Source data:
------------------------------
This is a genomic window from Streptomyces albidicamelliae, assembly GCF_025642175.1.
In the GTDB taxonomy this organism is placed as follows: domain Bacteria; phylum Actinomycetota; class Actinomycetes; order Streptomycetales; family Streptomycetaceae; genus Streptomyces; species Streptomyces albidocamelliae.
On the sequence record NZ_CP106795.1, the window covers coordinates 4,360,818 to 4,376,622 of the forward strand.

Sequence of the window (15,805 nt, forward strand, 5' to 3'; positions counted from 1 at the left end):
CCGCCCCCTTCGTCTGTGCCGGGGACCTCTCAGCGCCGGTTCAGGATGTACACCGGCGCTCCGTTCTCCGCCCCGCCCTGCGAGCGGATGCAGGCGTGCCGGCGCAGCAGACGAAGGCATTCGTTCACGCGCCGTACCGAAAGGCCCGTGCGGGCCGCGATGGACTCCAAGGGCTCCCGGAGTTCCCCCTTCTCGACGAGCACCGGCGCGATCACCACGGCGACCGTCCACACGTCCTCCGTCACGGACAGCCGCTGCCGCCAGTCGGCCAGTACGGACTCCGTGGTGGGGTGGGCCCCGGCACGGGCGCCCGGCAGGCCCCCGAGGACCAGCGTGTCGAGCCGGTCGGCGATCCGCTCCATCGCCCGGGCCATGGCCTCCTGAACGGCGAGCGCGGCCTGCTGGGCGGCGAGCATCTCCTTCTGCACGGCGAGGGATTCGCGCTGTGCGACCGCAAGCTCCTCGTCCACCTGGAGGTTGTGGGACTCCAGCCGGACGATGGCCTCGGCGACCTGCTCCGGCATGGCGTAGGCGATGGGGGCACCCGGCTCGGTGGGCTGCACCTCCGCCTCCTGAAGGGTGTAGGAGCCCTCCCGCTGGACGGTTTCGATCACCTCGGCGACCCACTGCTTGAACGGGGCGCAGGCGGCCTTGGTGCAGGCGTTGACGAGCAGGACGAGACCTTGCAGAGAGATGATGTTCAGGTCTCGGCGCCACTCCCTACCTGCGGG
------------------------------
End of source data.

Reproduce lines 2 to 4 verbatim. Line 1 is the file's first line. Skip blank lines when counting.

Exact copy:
In the GTDB taxonomy this organism is placed as follows: domain Bacteria; phylum Actinomycetota; class Actinomycetes; order Streptomycetales; family Streptomycetaceae; genus Streptomyces; species Streptomyces albidocamelliae.
On the sequence record NZ_CP106795.1, the window covers coordinates 4,360,818 to 4,376,622 of the forward strand.

Sequence of the window (15,805 nt, forward strand, 5' to 3'; positions counted from 1 at the left end):